Thomas Macy Warehouse History

12 Straight Wharf

Built 1846–47

Nantucket’s wharves were a bustling center of activity during the age of sail, where whaleships and trading vessels loaded and unloaded their wares and fitted out for voyages.

All manner of items and equipment, including casks of oil, ships’ supplies, lumber, and general merchandise was trundled down the wharves for storage in nearby warehouses. Thomas Macy, a prominent whale-oil merchant with inter­ests in whaleships and spermaceti-candle manufacturing (whose residence at 99 Main Street is also a Nantucket Historical Association property), built this ware­house during the spate of rebuilding that took place after the Great Fire of 1846 consumed the wharves and commercial heart of town. Heeding the cautionary tale of that conflagration, Macy chose to build this impressive example of Greek Revival industrial architecture of brick, with granite sills and lintels defining the windows. It was strategically located at the very center of Nantucket’s active waterfront.

Although the whaling industry did not recover from a series of mid-nineteenth-century calamities immediately following the 1846 fire — including the exodus of hundreds of men to the California gold fields in 1849–50, the inaccessibility of the shallow harbor entrance to larger vessels, the increasing scarcity of sperm whales in the Pacific, and the genesis of the petroleum industry in Pennsylvania — the solid­ly built warehouse was adaptable to other uses. Macy’s sons Isaac and Philip inherited the property and continued to use it as a chandlery and warehouse. In the early twentieth century, Macy heirs sold the building to Chester Pease and James A. Holmes Jr., who ran their carpentry shop there.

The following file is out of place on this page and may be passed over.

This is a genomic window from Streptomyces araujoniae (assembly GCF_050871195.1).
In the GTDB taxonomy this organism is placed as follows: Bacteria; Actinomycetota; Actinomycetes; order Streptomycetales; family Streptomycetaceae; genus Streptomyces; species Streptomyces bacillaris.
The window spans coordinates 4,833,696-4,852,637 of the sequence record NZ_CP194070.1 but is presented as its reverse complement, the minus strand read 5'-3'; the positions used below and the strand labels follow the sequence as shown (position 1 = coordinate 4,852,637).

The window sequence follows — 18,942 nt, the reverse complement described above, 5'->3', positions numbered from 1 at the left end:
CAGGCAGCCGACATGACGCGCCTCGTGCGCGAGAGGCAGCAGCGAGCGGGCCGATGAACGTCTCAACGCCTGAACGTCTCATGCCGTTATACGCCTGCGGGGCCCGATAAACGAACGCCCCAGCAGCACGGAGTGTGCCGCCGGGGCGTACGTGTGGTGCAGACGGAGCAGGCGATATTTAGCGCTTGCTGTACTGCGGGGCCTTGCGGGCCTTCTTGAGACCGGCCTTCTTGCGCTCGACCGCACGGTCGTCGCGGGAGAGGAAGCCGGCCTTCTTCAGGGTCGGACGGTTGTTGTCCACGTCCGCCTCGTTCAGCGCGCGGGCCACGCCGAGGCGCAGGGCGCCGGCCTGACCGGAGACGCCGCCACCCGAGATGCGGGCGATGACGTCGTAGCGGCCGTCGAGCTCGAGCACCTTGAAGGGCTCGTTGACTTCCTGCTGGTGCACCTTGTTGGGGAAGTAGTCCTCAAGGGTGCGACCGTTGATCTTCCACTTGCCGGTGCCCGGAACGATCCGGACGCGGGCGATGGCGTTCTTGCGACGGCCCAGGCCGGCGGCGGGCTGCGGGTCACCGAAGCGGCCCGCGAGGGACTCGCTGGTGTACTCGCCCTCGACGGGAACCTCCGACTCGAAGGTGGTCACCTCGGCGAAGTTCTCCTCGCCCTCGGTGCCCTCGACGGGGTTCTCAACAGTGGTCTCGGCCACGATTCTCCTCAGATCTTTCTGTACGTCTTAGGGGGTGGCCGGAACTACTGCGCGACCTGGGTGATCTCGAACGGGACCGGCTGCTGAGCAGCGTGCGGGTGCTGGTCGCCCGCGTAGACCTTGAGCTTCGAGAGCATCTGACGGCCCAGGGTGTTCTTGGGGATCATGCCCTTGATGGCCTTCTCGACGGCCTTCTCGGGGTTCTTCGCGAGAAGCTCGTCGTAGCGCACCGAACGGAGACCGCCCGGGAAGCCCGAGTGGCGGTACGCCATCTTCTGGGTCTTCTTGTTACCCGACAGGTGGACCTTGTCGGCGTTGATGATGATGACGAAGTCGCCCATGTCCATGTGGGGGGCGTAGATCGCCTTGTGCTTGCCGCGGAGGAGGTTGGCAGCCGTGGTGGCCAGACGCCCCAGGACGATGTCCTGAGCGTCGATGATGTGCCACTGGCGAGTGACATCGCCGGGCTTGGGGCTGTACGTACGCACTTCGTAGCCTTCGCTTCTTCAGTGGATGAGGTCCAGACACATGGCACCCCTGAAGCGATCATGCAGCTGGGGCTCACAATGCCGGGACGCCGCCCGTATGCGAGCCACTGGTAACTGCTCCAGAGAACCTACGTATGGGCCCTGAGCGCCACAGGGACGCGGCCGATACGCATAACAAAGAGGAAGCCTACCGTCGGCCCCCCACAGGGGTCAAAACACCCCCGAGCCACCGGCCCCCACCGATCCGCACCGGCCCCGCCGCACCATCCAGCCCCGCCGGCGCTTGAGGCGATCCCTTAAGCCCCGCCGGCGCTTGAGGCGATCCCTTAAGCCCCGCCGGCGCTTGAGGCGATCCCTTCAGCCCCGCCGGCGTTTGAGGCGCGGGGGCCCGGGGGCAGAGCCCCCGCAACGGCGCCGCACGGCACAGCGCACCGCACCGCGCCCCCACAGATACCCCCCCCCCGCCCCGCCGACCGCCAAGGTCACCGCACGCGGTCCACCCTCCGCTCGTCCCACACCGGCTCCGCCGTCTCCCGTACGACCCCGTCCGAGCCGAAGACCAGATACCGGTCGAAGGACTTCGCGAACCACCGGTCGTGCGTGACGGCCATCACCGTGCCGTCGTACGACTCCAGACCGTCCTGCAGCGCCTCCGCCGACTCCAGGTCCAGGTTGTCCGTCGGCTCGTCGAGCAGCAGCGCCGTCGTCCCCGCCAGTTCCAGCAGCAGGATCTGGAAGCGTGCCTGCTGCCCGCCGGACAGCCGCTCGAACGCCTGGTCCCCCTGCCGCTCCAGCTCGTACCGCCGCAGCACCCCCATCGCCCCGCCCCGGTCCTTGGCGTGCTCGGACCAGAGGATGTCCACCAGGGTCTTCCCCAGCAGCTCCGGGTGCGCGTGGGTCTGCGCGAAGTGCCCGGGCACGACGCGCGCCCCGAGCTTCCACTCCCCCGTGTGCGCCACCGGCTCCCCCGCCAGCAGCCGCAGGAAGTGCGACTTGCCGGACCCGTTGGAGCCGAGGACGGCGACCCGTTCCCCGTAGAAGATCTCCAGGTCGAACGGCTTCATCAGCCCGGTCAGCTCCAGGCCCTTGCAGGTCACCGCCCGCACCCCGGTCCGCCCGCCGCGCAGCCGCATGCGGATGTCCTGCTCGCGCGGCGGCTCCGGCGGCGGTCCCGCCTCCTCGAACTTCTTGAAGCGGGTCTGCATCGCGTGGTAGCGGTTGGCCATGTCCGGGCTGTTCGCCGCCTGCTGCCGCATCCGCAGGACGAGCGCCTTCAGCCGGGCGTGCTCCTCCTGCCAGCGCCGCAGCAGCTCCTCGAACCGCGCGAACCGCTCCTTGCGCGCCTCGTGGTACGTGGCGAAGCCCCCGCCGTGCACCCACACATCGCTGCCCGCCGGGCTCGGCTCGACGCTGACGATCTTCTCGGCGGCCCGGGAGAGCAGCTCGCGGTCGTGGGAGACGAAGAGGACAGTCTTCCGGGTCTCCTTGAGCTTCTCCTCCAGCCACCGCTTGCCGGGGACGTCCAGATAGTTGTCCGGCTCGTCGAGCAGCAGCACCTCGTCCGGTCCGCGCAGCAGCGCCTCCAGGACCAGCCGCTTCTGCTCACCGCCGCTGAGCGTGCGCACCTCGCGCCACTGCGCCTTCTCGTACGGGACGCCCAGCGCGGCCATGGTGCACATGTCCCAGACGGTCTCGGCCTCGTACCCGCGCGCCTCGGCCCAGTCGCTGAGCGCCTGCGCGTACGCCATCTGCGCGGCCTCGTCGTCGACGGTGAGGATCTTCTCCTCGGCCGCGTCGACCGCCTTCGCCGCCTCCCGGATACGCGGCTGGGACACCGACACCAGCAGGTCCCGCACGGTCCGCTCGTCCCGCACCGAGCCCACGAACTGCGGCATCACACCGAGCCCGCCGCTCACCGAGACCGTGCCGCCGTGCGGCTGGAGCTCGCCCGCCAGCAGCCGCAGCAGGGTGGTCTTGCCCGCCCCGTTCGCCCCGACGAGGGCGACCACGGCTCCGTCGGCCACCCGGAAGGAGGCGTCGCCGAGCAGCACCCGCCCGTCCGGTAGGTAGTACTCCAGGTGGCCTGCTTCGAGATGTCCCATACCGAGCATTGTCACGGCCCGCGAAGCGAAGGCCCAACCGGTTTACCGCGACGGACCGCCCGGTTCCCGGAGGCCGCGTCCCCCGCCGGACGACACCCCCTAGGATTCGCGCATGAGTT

The Nantucket Foundation purchased the building in 1944 and the Artists Association of Nantucket operated the Kenneth Taylor Galleries in the space for forty years, exhibiting the work of local artists during the summer season. In 1980, the Nantucket Historical Association acquired the building from the Nantucket Foundation. In a prime location on Straight Wharf, the warehouse is currently leased for commercial use.

Excerpt from the Nantucket Historical Association Properties Guide, Thomas Macy Warehouse by Betsy Tyler, 2015.

Read the full history (PDF)

View the Historic American Buildings Survey Drawings

Banner image of Thomas Macy Warehouse, ca. 1880s. (GPN2157)

The Nantucket Historical Association preserves and interprets the history of Nantucket through its programs, collections, and properties, in order to promote the island’s significance and foster an appreciation of it among all audiences.

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